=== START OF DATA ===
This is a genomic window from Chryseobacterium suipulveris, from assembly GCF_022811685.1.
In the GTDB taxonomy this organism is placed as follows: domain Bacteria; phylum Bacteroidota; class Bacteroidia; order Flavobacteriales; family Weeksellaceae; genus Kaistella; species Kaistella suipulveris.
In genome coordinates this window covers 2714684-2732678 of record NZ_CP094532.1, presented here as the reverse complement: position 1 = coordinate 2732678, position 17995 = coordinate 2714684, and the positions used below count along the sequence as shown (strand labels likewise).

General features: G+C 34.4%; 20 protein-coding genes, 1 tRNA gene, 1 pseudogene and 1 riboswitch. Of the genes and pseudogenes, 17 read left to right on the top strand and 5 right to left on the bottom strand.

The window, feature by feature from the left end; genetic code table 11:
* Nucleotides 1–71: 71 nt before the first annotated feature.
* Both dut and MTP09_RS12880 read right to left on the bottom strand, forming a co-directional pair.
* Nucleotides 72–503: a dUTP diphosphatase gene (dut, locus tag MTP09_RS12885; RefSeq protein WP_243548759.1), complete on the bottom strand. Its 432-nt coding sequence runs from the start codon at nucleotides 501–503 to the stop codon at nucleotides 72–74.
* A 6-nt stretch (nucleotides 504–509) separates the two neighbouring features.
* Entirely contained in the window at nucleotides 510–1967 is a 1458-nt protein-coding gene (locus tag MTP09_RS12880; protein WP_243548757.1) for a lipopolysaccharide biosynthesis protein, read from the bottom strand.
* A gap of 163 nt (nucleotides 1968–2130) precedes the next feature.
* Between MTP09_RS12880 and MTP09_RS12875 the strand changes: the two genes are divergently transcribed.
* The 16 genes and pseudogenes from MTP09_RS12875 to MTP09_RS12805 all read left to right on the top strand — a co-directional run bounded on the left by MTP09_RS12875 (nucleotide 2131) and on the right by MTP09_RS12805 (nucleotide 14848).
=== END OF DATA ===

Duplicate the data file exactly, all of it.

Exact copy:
This is a genomic window from Chryseobacterium suipulveris, from assembly GCF_022811685.1.
In the GTDB taxonomy this organism is placed as follows: domain Bacteria; phylum Bacteroidota; class Bacteroidia; order Flavobacteriales; family Weeksellaceae; genus Kaistella; species Kaistella suipulveris.
In genome coordinates this window covers 2714684-2732678 of record NZ_CP094532.1, presented here as the reverse complement: position 1 = coordinate 2732678, position 17995 = coordinate 2714684, and the positions used below count along the sequence as shown (strand labels likewise).

General features: G+C 34.4%; 20 protein-coding genes, 1 tRNA gene, 1 pseudogene and 1 riboswitch. Of the genes and pseudogenes, 17 read left to right on the top strand and 5 right to left on the bottom strand.

The window, feature by feature from the left end; genetic code table 11:
* Nucleotides 1–71: 71 nt before the first annotated feature.
* Both dut and MTP09_RS12880 read right to left on the bottom strand, forming a co-directional pair.
* Nucleotides 72–503: a dUTP diphosphatase gene (dut, locus tag MTP09_RS12885; RefSeq protein WP_243548759.1), complete on the bottom strand. Its 432-nt coding sequence runs from the start codon at nucleotides 501–503 to the stop codon at nucleotides 72–74.
* A 6-nt stretch (nucleotides 504–509) separates the two neighbouring features.
* Entirely contained in the window at nucleotides 510–1967 is a 1458-nt protein-coding gene (locus tag MTP09_RS12880; protein WP_243548757.1) for a lipopolysaccharide biosynthesis protein, read from the bottom strand.
* A gap of 163 nt (nucleotides 1968–2130) precedes the next feature.
* Between MTP09_RS12880 and MTP09_RS12875 the strand changes: the two genes are divergently transcribed.
* The 16 genes and pseudogenes from MTP09_RS12875 to MTP09_RS12805 all read left to right on the top strand — a co-directional run bounded on the left by MTP09_RS12875 (nucleotide 2131) and on the right by MTP09_RS12805 (nucleotide 14848).